Waking up to the white bone of dawn;
memory of light, half-life of darkness,
a daily prophecy of frozen floorboards.
This cold, fading silence of Sunday morning,
falling like the ash of a thirty-year volcanic winter.
The way all of our merit would vanish, if we gave up
a moment of the day to plunge back into our dreams.
Light, now imagined as radiant cloud or burning crown.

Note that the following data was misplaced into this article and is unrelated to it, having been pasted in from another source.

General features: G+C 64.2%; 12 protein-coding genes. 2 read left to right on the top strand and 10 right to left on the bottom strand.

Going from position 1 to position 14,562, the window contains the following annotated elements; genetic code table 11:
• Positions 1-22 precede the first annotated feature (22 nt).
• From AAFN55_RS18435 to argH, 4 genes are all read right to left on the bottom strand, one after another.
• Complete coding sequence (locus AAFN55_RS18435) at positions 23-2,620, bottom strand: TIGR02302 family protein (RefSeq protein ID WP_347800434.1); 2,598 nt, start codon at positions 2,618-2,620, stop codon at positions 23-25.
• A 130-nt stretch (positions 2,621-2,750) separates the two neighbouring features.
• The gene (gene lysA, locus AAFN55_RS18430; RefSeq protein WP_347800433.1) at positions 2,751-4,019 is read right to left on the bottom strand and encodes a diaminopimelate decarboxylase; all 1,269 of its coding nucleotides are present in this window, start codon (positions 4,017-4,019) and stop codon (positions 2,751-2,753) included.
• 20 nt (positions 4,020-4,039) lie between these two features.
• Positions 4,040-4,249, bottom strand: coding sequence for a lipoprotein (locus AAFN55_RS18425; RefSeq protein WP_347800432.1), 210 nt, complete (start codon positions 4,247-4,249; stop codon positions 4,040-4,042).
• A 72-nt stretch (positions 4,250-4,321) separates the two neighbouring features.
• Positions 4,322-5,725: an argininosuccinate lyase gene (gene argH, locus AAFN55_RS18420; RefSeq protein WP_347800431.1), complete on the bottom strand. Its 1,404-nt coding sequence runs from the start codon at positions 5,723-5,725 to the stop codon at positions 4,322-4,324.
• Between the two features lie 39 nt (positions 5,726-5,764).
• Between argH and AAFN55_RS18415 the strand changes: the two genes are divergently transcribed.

The slow trudge outside, curse and prayer of woodpile.
Eastern red cedar still asleep: erasure of termites,
black snake of phone line limp with snow, sick fledgling
whose eyes didn’t close, not even once throughout the night;
who waited out the insectile buzz of street lamps, waited
for one final glimpse of flame. Moments now, moments,
and the flick of my lighter will catch its eye. The soft glow
of cherry, the ritual of my ignorance, the weeks of feeling
watched—so full of myself that I thought it must be God.
By dusk, one of us dead and the other, none the wiser.